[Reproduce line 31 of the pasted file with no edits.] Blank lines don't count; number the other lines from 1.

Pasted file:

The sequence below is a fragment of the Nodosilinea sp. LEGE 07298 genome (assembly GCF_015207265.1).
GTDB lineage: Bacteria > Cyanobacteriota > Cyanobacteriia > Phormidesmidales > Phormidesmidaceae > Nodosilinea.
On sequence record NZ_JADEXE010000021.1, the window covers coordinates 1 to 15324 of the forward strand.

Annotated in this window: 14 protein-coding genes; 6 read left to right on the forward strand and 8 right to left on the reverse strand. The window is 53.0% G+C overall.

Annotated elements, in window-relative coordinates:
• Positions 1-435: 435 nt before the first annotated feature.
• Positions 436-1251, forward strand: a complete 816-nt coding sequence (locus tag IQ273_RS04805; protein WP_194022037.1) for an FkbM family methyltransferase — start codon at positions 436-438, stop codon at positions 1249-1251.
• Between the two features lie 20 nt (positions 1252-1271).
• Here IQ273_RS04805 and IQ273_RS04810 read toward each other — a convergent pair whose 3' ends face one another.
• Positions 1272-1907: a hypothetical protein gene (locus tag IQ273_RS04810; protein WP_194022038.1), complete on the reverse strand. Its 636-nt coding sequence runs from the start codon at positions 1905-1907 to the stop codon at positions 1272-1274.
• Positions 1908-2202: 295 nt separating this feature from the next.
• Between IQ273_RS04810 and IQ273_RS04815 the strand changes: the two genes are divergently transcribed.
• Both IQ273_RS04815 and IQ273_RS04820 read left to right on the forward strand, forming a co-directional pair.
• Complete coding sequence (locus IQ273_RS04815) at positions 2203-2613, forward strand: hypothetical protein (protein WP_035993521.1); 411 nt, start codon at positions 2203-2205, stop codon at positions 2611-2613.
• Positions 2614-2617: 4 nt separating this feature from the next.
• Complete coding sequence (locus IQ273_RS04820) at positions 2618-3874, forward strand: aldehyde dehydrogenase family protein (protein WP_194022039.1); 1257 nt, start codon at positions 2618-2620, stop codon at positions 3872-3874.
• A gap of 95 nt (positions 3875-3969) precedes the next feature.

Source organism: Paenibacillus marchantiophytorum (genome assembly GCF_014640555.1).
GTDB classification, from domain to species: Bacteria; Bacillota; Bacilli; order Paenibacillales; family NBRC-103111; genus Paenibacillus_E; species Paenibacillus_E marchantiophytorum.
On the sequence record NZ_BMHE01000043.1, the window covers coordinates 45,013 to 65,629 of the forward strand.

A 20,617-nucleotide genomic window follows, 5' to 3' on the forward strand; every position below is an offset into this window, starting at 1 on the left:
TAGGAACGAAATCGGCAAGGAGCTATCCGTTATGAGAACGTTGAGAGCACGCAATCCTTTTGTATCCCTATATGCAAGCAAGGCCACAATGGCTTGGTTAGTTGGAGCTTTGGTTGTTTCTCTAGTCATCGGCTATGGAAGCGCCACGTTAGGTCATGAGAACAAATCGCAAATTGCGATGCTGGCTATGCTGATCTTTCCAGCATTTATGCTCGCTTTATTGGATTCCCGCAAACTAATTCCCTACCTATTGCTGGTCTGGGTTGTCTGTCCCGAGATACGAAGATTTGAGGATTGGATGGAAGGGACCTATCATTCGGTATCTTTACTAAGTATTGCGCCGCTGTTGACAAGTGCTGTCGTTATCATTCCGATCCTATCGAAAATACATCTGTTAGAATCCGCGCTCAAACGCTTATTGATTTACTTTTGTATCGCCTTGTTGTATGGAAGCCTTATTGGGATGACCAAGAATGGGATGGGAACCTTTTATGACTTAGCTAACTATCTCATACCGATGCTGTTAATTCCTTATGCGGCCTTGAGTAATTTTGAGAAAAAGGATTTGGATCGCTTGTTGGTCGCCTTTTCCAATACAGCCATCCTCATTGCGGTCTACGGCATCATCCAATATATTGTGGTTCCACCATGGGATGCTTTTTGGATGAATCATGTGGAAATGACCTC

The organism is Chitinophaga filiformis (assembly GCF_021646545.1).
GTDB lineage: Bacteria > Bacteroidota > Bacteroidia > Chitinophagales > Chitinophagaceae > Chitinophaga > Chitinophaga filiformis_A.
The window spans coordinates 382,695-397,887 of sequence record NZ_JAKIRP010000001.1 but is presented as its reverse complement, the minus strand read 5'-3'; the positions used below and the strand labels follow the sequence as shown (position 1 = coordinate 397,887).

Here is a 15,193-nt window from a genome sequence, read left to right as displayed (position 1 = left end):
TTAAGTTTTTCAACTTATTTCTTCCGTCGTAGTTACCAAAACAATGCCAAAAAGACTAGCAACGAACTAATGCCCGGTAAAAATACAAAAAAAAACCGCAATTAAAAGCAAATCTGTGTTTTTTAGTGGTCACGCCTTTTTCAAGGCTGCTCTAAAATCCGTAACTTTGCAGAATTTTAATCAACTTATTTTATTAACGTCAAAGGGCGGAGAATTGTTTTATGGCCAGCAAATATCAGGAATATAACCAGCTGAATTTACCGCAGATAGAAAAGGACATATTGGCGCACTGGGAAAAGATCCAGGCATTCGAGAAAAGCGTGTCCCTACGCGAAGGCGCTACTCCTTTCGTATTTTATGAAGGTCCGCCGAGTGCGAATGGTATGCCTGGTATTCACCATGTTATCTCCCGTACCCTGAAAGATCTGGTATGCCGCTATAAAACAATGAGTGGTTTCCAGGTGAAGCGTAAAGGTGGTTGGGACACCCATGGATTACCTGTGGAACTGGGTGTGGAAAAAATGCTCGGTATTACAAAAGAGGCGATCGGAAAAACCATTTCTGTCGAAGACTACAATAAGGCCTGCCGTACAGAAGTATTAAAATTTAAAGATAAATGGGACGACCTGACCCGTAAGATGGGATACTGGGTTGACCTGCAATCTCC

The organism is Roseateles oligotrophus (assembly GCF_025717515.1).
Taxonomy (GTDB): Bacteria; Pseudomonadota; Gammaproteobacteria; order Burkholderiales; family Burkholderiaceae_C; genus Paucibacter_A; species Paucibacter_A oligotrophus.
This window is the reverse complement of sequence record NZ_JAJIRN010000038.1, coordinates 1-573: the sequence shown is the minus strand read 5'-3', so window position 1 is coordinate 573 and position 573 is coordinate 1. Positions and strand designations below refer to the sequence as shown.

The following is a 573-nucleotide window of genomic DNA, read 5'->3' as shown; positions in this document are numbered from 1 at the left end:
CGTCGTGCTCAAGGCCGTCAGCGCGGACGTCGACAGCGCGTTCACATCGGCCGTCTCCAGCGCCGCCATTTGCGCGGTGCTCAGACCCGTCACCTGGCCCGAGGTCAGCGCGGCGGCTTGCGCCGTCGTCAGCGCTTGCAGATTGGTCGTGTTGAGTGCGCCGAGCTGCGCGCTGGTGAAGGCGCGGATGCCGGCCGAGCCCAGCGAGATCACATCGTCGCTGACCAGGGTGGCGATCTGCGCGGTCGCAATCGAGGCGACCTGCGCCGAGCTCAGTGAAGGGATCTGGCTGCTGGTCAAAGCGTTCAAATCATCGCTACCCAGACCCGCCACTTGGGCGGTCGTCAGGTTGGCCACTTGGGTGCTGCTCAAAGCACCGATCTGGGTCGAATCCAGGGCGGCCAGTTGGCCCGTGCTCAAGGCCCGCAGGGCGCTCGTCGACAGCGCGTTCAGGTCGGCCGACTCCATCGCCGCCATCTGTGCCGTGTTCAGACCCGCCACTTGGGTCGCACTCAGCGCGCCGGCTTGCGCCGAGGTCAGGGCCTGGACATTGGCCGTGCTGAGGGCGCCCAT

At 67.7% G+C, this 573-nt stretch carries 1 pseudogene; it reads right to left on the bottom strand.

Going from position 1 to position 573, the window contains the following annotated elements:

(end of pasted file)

The following is a 573-nucleotide window of genomic DNA, read 5'->3' as shown; positions in this document are numbered from 1 at the left end: